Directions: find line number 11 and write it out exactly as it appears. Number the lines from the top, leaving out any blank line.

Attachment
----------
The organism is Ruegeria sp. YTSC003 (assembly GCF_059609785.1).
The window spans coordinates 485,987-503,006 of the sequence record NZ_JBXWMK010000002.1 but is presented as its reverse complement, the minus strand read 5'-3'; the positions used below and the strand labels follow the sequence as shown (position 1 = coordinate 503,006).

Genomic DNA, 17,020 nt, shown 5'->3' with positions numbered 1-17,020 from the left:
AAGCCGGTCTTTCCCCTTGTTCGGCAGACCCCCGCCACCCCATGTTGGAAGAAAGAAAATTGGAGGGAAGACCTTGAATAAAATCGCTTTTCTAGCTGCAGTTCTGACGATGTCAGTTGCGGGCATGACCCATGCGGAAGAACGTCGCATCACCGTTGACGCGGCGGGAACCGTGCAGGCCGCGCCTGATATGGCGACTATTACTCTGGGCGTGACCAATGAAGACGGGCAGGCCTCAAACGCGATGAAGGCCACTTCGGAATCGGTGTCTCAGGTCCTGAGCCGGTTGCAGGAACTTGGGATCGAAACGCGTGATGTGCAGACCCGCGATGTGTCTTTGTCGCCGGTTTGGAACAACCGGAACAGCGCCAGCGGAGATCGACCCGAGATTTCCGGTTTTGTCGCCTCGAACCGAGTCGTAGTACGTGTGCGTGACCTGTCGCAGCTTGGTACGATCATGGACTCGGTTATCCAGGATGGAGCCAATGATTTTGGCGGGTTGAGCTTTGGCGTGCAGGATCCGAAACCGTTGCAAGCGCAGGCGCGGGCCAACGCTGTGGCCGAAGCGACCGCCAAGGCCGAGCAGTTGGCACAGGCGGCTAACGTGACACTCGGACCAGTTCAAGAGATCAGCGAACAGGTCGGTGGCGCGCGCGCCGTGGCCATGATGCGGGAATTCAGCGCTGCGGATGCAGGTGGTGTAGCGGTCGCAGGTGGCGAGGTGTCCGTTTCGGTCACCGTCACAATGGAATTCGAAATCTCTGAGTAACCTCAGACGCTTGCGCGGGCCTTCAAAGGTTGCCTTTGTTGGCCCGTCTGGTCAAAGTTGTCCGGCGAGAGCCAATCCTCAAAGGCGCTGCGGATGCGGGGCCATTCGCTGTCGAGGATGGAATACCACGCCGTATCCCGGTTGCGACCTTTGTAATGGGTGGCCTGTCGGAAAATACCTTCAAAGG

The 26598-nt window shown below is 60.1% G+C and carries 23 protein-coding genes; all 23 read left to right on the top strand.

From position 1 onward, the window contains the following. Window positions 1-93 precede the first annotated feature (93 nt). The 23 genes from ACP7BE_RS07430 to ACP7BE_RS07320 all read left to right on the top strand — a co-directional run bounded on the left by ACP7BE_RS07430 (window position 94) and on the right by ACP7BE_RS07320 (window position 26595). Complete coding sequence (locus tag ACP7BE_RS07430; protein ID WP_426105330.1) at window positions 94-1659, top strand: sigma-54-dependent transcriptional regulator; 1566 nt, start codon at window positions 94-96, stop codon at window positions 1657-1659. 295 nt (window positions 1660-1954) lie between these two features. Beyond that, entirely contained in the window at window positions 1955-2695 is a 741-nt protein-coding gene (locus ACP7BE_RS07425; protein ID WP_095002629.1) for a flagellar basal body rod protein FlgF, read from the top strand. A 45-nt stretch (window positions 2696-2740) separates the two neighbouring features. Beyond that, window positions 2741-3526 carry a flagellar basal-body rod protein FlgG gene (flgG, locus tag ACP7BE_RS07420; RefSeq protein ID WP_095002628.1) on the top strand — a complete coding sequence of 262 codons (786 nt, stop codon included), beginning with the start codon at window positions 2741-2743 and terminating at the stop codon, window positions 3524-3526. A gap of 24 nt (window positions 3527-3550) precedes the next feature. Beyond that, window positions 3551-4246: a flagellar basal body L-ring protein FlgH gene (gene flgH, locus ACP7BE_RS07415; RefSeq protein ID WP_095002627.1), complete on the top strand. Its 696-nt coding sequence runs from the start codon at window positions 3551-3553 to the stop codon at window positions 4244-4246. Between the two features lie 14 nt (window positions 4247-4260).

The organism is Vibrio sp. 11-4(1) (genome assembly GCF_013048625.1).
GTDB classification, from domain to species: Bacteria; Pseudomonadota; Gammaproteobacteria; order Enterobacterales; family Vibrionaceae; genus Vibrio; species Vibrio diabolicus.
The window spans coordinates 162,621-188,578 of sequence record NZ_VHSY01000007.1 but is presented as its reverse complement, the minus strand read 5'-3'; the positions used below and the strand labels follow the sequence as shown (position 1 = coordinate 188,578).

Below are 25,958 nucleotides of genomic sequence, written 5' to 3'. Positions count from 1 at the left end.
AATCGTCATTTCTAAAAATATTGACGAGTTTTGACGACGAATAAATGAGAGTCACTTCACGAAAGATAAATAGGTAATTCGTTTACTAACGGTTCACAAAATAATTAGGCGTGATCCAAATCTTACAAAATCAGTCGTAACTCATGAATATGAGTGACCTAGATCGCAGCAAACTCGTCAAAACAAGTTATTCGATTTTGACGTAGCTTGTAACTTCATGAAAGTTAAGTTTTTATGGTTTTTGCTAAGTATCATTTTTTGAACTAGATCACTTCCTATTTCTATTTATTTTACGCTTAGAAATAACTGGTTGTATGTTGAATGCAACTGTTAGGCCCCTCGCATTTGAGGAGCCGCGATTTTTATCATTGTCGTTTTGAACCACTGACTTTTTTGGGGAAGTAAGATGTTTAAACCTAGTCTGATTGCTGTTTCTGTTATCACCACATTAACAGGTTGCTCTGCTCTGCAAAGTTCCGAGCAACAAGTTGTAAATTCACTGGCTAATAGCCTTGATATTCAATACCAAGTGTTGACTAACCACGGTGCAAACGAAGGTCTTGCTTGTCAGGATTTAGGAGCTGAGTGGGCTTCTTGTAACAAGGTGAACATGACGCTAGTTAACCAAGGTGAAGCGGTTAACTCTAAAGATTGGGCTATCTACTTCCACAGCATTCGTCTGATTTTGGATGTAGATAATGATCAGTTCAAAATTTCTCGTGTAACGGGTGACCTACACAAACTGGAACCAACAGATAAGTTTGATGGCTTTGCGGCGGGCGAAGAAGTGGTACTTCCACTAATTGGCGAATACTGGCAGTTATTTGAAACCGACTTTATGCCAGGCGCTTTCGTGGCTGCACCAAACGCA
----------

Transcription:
AATCGTCATTTCTAAAAATATTGACGAGTTTTGACGACGAATAAATGAGAGTCACTTCACGAAAGATAAATAGGTAATTCGTTTACTAACGGTTCACAAAATAATTAGGCGTGATCCAAATCTTACAAAATCAGTCGTAACTCATGAATATGAGTGACCTAGATCGCAGCAAACTCGTCAAAACAAGTTATTCGATTTTGACGTAGCTTGTAACTTCATGAAAGTTAAGTTTTTATGGTTTTTGCTAAGTATCATTTTTTGAACTAGATCACTTCCTATTTCTATTTATTTTACGCTTAGAAATAACTGGTTGTATGTTGAATGCAACTGTTAGGCCCCTCGCATTTGAGGAGCCGCGATTTTTATCATTGTCGTTTTGAACCACTGACTTTTTTGGGGAAGTAAGATGTTTAAACCTAGTCTGATTGCTGTTTCTGTTATCACCACATTAACAGGTTGCTCTGCTCTGCAAAGTTCCGAGCAACAAGTTGTAAATTCACTGGCTAATAGCCTTGATATTCAATACCAAGTGTTGACTAACCACGGTGCAAACGAAGGTCTTGCTTGTCAGGATTTAGGAGCTGAGTGGGCTTCTTGTAACAAGGTGAACATGACGCTAGTTAACCAAGGTGAAGCGGTTAACTCTAAAGATTGGGCTATCTACTTCCACAGCATTCGTCTGATTTTGGATGTAGATAATGATCAGTTCAAAATTTCTCGTGTAACGGGTGACCTACACAAACTGGAACCAACAGATAAGTTTGATGGCTTTGCGGCGGGCGAAGAAGTGGTACTTCCACTAATTGGCGAATACTGGCAGTTATTTGAAACCGACTTTATGCCAGGCGCTTTCGTGGCTGCACCAAACGCA